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From: Alex David Groce <Alex_Groce@gs246.sp.cs.cmu.edu>
Subject: Re: (urth) True Confession?
Date: Fri, 05 Nov 1999 12:56:46 

Well, Severian TELLS us he's a liar, etc.  But I'm still unclear about what
you and Clute think he's lying about in a major way--Wolfe's narrators are,
in my opinion, for the most part unreliable in not giving the whole truth,
but only part of it.  I really can't think of any instances (other than things
that are just odd--who said what on page #1) where Severian outright lies.
Of course, if he's lying consistently, there's no way we can tell--but that
undermines the entire narrative, and also (to me) seems out of whack with
Severian's role as bringer of the New Sun (unless we're to doubt that, too).
The minor oddities--well, Severian may be lying about who was at the gate, but
WHY?  It's a very strange thing to (baldly) lie about, since it seems to have
no real importance.  I think Severian lies to other people in the narrative,
but other than dodging the uncomfortable is reasonably honest (given that even
perfect memory cannot grant him complete understanding of his own story) to
US.  Anyway, I've always felt that Severian was writing has narrative more for
himself than for others--his slinging them into the Seas of Time is a romantic
gesture, but he's amazingly lucky that they ended up in Mr. Wolfe's back yard.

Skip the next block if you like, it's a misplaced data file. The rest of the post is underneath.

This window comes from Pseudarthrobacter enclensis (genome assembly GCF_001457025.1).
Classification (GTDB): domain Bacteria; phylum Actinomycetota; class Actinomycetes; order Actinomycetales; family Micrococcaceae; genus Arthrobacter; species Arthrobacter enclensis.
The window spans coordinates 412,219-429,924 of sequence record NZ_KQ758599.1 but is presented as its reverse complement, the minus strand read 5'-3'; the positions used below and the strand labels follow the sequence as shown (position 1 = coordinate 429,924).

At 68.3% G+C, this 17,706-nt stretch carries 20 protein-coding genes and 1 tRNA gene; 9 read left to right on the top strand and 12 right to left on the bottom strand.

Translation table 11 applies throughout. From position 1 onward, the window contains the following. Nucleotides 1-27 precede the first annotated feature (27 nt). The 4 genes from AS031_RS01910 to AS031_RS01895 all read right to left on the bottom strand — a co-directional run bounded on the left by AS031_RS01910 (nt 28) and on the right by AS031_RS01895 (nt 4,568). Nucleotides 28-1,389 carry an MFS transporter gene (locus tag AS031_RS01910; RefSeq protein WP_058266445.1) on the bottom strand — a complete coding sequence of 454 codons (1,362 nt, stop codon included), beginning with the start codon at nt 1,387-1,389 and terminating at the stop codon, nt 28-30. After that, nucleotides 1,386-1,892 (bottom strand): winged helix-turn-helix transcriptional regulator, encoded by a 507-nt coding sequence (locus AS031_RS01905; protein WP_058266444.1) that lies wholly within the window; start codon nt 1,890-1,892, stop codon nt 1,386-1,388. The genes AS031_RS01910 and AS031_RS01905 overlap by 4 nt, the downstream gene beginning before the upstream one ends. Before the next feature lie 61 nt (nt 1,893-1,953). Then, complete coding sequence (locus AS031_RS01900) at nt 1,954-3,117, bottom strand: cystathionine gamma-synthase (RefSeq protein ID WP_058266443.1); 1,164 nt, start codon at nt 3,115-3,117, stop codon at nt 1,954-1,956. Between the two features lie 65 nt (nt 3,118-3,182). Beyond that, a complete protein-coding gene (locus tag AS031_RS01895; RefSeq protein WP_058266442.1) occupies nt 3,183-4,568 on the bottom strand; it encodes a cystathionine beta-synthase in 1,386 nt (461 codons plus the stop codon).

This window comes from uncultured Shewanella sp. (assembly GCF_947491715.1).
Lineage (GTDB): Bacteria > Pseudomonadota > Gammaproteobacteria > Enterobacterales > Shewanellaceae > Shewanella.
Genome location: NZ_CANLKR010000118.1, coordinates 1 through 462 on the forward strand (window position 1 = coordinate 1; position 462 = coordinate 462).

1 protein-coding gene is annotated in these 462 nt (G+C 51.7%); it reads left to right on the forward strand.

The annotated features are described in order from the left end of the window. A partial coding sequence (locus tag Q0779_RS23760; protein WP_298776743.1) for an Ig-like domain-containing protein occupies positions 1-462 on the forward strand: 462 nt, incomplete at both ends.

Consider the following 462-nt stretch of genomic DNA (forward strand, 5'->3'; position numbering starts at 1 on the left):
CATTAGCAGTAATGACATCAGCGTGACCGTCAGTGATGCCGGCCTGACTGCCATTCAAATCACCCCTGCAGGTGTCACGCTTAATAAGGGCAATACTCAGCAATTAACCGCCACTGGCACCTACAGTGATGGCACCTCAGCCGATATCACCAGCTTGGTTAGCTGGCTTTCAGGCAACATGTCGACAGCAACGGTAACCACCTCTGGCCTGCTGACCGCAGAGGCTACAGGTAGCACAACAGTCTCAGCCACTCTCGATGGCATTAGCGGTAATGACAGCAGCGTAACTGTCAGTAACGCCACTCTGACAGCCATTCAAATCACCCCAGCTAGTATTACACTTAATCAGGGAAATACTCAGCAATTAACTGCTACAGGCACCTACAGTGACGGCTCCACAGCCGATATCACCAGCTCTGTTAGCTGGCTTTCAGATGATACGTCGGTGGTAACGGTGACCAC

:)  In which case he may state things that are not completely true (his
claim that Jolenta & Dorcas were sexually involved) but these are the self-
deceptions that the non-Divine are prone to (and Severian, despite his post-
human state at the end of Urth is still clearly not Divine).  In this sense,
ALL narrators are liars.

I think Severian's sometimes stingy with facts, but that the hypothesis that 
he's a serious liar is the quick path to total literary solipsism.

By the way, I noticed this past week that Ask and Embla are mentioned in C. S. 
Lewis' PERELANDRA--I wonder if that sparked their inclusion in Wolfe (we know
he's read Lewis).  The whole Lewis trilogy has an interesting feel compared to
Wolfe--I think the visions of the cosmos in it are actually more similar than
might be thought to Wolfe's in BOTNS--Lewis is just vastly less subtle about

Natural theology, at least to the extent that God's existence is knowable from
observation of the natural world and the application of reason, is, if not a
declared item of the faith, at least standard Catholic theology (ob: Aquinas).
On the other hand, Silk's experience in Long Sun is a direct revelation, and
so cannot be reasoned from natural experience.

"And ye shall know the truth, and the truth shall make you free." John 8:32
Alex David Groce (agroce+@cs.cmu.edu)
Ph.D. Student, Carnegie Mellon University - Computer Science Department
8112 Wean Hall (412)-268-3066

*More Wolfe info & archive of this list at http://www.urth.net/urth/

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